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Passive Solar

Home Passive Solar

Passive Solar techniques produce a cooler or warmer air temperature in a building by using the sun's energy without any electrical equipment (such as solar panels). There are three main components to an effective passive solar design:

1. Direct gain - This is the most common passive solar system. Direct gain refers to the sunlight that enters a building through windows and stores heat in the thermal mass incorporated into floors or interior walls. To design a direct gain system, one needs to calculate how much window area and how much thermal mass are required to provide the desired quantity of heat for the building. In general, total direct gain glass area should be at least 7 percent, but not exceed 12 percent of the house's floor area.

Key factors for windows in a building are:

  • Glazing - (South facing glass windows): It is ideal if the windows are angled within 5 degrees of true south, however, windows angled within 15 degrees of true south work almost as well. In addition, vertical glass, as opposed to glass titled up or down, is probably the best year-round solution.

  • SunTempering is another basic of passive solar techniques that only involves increasing the number of windows on the south side. In a conventional house, about 25 percent of the windows face south which amounts to about 3 percent of the house's total floor space. In a suntempered house, the percentage is increased to a maximum of about 7 percent. Energy savings are modest with this system, but suntempering is very low cost.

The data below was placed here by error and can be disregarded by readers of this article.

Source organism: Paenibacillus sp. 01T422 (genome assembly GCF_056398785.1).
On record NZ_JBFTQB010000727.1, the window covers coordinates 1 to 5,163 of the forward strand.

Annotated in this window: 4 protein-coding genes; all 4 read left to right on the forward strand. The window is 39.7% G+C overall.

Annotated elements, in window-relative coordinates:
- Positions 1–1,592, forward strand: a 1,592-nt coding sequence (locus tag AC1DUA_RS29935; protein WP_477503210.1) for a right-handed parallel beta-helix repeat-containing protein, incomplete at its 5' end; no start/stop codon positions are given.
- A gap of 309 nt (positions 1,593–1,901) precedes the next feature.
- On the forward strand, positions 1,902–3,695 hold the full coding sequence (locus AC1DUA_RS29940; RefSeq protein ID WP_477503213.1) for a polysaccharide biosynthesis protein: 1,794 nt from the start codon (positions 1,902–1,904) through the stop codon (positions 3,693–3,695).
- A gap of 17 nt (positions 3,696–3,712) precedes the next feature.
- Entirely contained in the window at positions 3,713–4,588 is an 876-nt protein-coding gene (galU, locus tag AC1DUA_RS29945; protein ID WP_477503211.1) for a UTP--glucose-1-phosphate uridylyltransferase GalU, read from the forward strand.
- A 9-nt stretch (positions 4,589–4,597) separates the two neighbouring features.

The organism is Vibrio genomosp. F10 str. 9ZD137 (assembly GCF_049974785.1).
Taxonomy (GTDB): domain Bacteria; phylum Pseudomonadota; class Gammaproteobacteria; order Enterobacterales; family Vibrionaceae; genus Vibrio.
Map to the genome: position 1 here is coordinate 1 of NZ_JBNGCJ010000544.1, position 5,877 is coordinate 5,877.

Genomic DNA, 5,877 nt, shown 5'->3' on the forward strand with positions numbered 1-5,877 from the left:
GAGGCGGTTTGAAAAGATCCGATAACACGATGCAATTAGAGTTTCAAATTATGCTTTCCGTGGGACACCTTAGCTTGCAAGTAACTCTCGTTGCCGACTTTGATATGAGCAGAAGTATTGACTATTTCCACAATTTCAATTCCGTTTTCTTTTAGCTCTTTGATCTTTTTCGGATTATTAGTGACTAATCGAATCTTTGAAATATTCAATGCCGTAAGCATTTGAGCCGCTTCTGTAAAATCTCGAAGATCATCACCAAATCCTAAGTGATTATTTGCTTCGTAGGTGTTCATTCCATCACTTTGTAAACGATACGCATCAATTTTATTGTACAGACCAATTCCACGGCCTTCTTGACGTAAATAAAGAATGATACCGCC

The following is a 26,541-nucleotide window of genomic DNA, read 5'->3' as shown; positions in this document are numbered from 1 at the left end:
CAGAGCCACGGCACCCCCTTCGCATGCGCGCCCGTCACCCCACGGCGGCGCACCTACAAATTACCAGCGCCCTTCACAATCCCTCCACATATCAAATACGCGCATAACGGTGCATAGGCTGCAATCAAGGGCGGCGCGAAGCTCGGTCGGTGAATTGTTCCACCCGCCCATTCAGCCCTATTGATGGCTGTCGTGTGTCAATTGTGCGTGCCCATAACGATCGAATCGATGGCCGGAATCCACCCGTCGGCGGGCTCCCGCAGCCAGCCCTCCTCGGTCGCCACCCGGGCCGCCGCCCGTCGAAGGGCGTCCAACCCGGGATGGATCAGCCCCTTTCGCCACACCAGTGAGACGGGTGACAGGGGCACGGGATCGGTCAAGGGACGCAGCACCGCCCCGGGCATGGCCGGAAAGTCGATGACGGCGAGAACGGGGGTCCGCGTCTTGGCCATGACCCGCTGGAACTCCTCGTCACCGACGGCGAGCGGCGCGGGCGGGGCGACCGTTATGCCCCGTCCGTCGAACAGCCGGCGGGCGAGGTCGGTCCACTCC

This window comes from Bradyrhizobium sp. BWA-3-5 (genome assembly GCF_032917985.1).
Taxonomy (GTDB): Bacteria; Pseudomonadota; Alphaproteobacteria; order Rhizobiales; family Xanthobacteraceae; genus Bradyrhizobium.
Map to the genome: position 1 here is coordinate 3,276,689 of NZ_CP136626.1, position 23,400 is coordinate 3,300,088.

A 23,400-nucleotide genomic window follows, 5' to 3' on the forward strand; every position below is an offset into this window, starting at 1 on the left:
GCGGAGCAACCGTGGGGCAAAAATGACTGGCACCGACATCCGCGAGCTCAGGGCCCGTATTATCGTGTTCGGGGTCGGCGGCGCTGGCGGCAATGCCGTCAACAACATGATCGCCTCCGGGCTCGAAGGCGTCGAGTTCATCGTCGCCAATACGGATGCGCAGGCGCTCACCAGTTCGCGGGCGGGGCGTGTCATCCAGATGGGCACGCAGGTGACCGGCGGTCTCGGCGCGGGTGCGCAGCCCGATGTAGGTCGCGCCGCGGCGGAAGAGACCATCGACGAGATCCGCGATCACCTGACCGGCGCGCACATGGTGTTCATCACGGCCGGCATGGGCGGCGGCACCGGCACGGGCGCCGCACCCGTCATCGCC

• Building or taking out overhangs can greatly change the amount of sunlight that currently shines on the window.

2. Thermal mass - This is the material that stores the sunlight during the day and releases it at night. Examples of this would be floors or walls made of adobe, brick, masonry, tile, concrete, stone, or water, Thermal mass can be built into floors, interior walls, fireplaces, or bancos. The sun does not need to hit these surfaces directly to store the heat, nor do these surfaces necessarily need to be a dark color. The thermal storage capabilities of a given material depend on the material's thermal conductivity, specific heat and density. Usually higher density materials can store more heat. Thermal mass can be costly so it is always best to look at cost to benefit ratio for thermal mass.

3. Insulation - holds the heated air inside, and cold air out. By simply opening the drapes or insulated blinds on your south facing windows during winter days, when the sun is low in the sky, you can raise the room temperature. Also, Night insulation, such as window shades, quilts or insulating drapes, improves energy efficiency dramatically.
Heat gained from the sunlight increases as it passes through glass. If you are designing a house or a remodel, talk to your architect or designer about possible passive solar choices.